>I always have post-awesome-run anxiety. When I reach or surpass a goal, I feel elated for a little while and then the dread sets in: what if I suck on my next run? What if it was a fluke? Then I think, I can probably run farther next time! But what if I can’t?
As I mentioned before, I haven’t run since my awesome victory, and I had to take a rest day yesterday because I was really sore from hiking. I woke up this morning and my soreness was almost gone, thankfully. I started to feel a tiny bit hungry for lunch, but didn’t want to wait for my food to digest before running, so I headed out. My plan was to try for 30 minutes this time, which was only 2.5 minutes longer than I ran last time. Seemed doable. Although I noticed a little pain in my lower back and shins when I started, it wasn’t unbearable, so I kept going. Before I even got to the first mile, though, I noticed that my body was feeling pretty tired. As I hit the point in my run that loops back towards home, I got a little burst of renewed energy and felt pretty good; I knew I wouldn’t be running 30 minutes today, but I figured I’d bring it home, which would be about 23 minutes. But soon, I started to drag again, and I was having trouble breathing. What the flip? Then a little lightbulb went on in my head: it was noon, and I hadn’t had a single sip of water all day. Whoops. That combined with being a little bit of soreness was messing up my run. Hmmph!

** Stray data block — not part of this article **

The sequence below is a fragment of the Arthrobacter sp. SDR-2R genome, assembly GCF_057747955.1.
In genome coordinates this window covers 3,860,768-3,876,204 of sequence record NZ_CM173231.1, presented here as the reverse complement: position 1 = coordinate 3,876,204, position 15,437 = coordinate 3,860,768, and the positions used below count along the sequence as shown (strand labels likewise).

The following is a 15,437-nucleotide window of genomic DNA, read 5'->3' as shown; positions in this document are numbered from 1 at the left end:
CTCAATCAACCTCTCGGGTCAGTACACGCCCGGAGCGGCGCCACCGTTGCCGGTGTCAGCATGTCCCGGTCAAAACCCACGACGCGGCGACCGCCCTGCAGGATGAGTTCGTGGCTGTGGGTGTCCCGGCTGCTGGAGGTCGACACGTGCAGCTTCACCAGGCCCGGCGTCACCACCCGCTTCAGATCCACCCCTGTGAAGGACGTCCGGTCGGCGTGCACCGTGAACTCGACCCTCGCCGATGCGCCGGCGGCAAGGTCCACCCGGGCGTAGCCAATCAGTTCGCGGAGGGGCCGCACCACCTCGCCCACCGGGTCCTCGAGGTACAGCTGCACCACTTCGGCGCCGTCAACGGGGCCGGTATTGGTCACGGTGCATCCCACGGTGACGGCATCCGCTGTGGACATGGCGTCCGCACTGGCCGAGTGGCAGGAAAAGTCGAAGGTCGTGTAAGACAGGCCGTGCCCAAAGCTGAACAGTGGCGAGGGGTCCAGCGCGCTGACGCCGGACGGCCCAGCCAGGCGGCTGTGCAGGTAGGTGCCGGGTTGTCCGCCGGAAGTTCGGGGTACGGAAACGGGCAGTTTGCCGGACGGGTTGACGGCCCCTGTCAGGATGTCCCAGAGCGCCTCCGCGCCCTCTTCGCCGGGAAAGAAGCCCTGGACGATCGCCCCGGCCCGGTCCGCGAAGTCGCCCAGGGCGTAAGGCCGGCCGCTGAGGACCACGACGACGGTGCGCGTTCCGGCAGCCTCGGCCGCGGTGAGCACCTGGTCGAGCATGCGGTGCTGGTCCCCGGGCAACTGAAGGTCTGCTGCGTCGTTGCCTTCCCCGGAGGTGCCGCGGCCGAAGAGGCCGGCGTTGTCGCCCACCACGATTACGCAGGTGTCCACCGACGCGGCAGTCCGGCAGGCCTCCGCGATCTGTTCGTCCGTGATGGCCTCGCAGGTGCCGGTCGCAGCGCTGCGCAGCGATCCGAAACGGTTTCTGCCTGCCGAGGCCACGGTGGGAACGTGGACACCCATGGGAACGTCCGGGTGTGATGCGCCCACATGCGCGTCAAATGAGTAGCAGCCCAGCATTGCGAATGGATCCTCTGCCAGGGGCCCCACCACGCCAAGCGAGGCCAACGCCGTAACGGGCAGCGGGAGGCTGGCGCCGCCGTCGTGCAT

I pushed myself to get to the final turn in my route, and then I allowed myself a walking break. I was kind of dizzy when I stopped, so the water thing was definitely part of the issue. I walked for 2 or 3 minutes, and then ran the rest of the way home. When I got home, another piece of the mistake puzzle fell into place: despite my walking break, I still made it home in 23 minutes. I was running too fast. Again. I need some sort of gizmo that can clock my speed so I stop with this running too fast nonsense! I’d rather run longer at a slower pace than get tired out so quickly.
Oh, well. Despite the fact that my post-awesome-run anxiety was RIGHT, I’m not going to beat myself up. I pushed myself during this run, I didn’t give up the minute it got uncomfortable, and I think that’s what’s really important. Tomorrow is another day, and I will be smarter about my next run.